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Sunita Narain's picture
1 November 2016
Sunita Narain

In countries like India, informal business is the existing order of the day

Sunita Narain's picture
15 October 2016
Sunita Narain

A subtle marketing drive is changing our food habits and we do not even know it

Sunita Narain's picture
1 October 2016
Sunita Narain

The gross mismanagement of our city’s environment is making us sick

Sunita Narain's picture
15 September 2016
Sunita Narain

Gopichand is a national hero because he is the only Indian sportsperson who has publicly shunned endorsing soft drinks

Sunita Narain's picture
1 September 2016
Sunita Narain

Floods are destroying vast parts of the country because of how we have mismanaged our floodplains

Sunita Narain's picture
16 August 2016
Sunita Narain

Getting the AC maths right is the real energy game-changer

Sunita Narain's picture
1 August 2016
Sunita Narain

A model where small producers engage in a large-scale economic activity is an important model in the development laboratory of India

Sunita Narain's picture
16 July 2016
Sunita Narain

The cauvery evokes strong emotions. It brings angry people to the streets; chief ministers fast demanding its water. And why not? This water brings life to millions. From mega cities like Bengaluru to industries and farmers across Karnataka, Tamil Nadu and even Puducherry and Kerala, all want a share of its water.

Coffee|Blogs
Sunita Narain's picture
1 July 2016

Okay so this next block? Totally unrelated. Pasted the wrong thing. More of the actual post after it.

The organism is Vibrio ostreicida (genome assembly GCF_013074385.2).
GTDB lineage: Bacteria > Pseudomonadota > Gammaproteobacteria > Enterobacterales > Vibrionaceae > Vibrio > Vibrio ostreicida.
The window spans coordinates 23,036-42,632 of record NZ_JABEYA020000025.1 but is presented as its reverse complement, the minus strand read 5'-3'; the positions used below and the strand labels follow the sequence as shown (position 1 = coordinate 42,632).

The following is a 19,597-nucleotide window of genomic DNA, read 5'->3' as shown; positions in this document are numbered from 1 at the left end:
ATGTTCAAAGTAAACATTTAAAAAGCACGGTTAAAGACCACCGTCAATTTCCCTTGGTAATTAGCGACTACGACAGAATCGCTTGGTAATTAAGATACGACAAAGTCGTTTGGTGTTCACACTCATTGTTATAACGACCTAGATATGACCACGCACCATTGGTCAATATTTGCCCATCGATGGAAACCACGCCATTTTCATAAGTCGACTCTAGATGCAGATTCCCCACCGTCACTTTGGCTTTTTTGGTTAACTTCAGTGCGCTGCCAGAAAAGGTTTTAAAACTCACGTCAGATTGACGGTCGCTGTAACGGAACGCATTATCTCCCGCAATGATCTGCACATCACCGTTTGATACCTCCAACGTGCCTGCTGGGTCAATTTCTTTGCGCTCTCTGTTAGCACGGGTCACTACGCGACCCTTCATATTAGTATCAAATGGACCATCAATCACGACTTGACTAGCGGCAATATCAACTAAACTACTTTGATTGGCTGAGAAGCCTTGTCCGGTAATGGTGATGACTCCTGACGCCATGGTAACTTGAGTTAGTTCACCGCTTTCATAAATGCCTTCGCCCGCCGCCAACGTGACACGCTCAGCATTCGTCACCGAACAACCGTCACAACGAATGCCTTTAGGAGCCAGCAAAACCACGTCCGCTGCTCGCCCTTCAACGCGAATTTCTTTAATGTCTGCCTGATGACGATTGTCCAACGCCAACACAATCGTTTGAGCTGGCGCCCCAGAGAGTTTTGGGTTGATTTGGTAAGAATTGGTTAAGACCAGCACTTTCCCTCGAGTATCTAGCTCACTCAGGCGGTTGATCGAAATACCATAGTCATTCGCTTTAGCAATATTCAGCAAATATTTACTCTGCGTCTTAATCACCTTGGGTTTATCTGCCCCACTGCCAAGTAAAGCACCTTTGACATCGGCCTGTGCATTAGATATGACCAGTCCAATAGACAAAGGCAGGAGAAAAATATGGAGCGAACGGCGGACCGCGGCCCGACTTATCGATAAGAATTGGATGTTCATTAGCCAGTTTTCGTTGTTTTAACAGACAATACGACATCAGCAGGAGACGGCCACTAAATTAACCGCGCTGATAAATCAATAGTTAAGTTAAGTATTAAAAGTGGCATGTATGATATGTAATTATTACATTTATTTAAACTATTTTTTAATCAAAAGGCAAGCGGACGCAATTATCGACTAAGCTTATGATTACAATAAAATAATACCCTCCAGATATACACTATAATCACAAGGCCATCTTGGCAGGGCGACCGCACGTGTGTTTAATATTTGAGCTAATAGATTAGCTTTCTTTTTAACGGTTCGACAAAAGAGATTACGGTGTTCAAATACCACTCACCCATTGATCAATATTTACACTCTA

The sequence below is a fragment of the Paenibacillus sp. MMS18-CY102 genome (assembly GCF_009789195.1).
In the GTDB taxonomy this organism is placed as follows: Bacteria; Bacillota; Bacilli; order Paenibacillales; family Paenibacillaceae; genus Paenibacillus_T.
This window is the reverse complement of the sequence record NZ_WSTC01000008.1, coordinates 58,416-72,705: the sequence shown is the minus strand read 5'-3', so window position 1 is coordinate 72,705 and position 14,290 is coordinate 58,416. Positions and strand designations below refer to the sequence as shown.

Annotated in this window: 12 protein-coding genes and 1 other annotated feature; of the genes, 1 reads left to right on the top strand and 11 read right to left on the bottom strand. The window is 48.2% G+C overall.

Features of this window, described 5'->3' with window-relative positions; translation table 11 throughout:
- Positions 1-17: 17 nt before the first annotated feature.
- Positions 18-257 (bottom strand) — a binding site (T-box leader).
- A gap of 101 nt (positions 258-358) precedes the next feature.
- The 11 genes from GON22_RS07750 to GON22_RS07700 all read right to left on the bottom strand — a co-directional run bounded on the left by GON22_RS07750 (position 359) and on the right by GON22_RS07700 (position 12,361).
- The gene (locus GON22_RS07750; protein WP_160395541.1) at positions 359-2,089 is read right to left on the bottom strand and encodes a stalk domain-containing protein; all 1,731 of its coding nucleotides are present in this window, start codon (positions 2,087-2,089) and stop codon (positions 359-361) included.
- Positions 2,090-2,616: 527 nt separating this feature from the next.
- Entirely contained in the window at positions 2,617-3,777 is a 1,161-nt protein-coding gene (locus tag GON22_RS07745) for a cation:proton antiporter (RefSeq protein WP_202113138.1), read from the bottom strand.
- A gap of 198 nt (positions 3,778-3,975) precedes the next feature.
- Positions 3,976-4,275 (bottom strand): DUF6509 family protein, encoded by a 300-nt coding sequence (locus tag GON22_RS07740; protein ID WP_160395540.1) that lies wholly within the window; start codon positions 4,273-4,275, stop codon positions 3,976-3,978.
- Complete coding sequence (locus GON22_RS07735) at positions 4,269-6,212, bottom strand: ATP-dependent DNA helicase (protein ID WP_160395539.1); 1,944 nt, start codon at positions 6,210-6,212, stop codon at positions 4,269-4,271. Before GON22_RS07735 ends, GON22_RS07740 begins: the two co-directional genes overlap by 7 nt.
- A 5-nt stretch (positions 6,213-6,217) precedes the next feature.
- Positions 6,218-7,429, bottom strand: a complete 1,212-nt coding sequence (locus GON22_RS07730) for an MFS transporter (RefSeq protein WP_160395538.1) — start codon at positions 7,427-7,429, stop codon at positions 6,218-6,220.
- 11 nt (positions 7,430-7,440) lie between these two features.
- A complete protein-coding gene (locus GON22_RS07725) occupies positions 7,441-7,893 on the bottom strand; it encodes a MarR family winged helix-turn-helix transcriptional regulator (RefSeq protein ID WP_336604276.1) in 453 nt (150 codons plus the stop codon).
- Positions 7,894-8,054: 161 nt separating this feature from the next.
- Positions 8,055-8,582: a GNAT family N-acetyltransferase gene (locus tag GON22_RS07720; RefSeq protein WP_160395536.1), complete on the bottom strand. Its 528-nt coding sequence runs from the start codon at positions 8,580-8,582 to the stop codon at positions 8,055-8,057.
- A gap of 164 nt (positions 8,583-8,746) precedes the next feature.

Sunita Narain

It is clear that the world desperately needs a globalisation model that will work for all and not just some

The Brexit  vote—52 per cent of the United Kingdom voted to leave the European Union (EU)—has important lessons for our desperately globalising world. It tells us that economic globalisation must be shaped by political globalisation. Growth that is not shaped by tolerance or is not inclusive will lead to anger and big consequences, mostly unintended. Brexit is the ugly face of that unintended consequence. 

Sunita Narain's picture
16 June 2016
Sunita Narain

It is time we redefined what we mean by conservation and what constitutes gender issues. I am in Almora, where a group of anguished women are telling me how their already hard life has become harsher because of marauding monkeys and wild boar. Their stories are heart-rending. One woman tells me how her young daughter was attacked. Another one talks of how she was mauled. She shows me her scars. All talk about how their crops are being devastated. “We get one-third (yield) or even less now.” Nothing is left, another says.

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